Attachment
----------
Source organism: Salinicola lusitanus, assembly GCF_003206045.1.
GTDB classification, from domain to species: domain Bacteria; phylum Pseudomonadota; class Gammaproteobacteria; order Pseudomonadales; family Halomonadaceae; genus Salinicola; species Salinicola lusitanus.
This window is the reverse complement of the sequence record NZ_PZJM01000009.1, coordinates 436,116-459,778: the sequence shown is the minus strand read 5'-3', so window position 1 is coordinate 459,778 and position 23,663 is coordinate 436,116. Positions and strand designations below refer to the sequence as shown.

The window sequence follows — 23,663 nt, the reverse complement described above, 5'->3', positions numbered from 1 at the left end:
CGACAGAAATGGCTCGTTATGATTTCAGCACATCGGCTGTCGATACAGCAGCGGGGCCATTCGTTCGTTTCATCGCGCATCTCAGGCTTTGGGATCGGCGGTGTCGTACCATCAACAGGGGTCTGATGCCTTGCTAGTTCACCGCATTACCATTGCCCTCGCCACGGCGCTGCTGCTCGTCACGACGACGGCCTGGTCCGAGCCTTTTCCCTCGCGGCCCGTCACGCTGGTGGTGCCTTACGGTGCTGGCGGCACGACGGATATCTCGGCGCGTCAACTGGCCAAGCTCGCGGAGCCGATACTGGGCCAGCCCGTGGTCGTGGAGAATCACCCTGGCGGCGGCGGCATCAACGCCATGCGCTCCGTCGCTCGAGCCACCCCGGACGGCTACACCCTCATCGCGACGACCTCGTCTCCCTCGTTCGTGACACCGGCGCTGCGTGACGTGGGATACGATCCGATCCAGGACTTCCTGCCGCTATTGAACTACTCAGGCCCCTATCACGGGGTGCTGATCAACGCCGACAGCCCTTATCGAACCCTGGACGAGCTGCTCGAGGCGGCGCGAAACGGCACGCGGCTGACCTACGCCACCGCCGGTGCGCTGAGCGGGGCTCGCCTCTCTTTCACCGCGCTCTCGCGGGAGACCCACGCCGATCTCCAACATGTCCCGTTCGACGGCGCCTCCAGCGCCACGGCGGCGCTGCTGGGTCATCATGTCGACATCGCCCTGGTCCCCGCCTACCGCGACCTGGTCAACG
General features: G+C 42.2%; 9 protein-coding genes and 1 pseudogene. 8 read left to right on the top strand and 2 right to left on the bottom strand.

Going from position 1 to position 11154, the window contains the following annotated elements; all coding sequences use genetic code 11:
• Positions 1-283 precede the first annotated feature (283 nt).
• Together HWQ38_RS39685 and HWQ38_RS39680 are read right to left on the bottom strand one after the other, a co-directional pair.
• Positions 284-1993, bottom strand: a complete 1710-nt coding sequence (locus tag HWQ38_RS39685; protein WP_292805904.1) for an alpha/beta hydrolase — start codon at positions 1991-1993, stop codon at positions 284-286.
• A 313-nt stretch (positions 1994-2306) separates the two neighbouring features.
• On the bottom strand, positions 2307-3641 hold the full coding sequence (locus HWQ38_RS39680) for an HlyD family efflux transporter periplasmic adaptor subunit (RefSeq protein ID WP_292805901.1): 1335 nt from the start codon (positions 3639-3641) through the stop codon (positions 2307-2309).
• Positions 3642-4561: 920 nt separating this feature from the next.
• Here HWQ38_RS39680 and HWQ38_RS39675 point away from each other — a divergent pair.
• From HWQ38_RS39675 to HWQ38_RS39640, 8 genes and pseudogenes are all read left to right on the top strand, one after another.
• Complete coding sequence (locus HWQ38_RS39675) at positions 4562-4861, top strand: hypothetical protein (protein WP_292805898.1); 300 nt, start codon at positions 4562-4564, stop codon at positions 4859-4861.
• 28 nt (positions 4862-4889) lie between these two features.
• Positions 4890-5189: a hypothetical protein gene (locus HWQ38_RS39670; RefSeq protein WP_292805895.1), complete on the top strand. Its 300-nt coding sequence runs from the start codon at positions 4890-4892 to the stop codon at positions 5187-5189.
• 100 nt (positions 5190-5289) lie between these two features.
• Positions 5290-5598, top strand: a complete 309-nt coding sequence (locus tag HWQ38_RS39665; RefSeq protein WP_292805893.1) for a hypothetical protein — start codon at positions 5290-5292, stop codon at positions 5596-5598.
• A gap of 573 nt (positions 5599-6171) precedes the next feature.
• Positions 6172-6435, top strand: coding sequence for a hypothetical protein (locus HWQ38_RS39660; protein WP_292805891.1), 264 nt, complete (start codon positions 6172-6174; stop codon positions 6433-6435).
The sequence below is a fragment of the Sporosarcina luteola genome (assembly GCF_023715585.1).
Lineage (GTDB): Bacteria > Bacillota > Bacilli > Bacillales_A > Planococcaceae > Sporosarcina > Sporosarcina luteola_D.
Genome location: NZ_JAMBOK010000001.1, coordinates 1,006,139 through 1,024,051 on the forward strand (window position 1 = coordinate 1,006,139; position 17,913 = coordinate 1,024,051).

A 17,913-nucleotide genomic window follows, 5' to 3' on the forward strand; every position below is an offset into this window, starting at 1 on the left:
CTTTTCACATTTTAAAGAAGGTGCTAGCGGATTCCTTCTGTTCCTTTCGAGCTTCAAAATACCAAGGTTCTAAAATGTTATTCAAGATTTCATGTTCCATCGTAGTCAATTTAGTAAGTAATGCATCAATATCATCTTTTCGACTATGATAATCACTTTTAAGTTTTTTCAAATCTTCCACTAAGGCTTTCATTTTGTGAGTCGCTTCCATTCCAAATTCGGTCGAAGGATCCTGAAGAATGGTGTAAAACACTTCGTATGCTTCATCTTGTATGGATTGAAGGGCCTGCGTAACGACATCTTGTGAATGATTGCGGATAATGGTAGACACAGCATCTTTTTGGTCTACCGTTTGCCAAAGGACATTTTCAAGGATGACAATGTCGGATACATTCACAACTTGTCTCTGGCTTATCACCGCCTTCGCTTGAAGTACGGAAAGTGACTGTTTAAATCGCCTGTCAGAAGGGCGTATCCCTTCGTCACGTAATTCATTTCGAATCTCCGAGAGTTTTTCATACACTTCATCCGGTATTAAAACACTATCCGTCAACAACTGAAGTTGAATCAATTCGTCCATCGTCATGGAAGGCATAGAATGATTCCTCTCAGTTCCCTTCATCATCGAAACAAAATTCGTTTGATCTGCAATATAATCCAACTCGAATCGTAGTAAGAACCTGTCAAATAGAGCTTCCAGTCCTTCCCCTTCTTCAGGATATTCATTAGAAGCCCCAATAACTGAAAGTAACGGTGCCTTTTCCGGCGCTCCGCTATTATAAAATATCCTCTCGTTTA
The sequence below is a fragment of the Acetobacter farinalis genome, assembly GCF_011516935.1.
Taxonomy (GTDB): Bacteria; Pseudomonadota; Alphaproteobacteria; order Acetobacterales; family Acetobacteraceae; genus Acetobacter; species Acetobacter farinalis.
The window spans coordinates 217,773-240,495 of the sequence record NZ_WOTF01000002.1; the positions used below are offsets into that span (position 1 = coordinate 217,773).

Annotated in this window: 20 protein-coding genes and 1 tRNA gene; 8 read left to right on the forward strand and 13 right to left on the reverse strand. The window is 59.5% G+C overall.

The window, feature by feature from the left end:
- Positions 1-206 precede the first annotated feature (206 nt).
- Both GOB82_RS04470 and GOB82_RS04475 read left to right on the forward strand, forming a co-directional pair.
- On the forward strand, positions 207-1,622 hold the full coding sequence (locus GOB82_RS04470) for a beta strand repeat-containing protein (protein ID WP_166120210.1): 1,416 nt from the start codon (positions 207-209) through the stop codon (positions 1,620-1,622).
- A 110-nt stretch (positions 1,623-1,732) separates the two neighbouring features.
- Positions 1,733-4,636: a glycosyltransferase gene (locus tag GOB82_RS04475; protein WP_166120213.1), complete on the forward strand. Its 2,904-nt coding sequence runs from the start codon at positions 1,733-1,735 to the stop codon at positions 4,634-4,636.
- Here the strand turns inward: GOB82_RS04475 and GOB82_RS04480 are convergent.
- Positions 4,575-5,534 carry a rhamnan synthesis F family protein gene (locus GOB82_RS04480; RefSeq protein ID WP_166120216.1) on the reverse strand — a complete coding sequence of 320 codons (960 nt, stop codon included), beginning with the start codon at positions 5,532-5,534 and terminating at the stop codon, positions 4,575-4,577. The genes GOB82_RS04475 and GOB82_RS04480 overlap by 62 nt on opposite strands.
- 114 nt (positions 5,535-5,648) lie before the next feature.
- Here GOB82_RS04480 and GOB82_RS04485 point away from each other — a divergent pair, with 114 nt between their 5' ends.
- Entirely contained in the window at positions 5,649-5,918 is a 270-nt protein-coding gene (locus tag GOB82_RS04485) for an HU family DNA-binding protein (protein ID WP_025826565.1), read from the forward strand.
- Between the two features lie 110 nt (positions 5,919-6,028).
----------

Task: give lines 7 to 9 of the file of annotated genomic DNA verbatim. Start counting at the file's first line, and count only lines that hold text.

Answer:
Going from position 1 to position 11154, the window contains the following annotated elements; all coding sequences use genetic code 11:
• Positions 1-283 precede the first annotated feature (283 nt).
• Together HWQ38_RS39685 and HWQ38_RS39680 are read right to left on the bottom strand one after the other, a co-directional pair.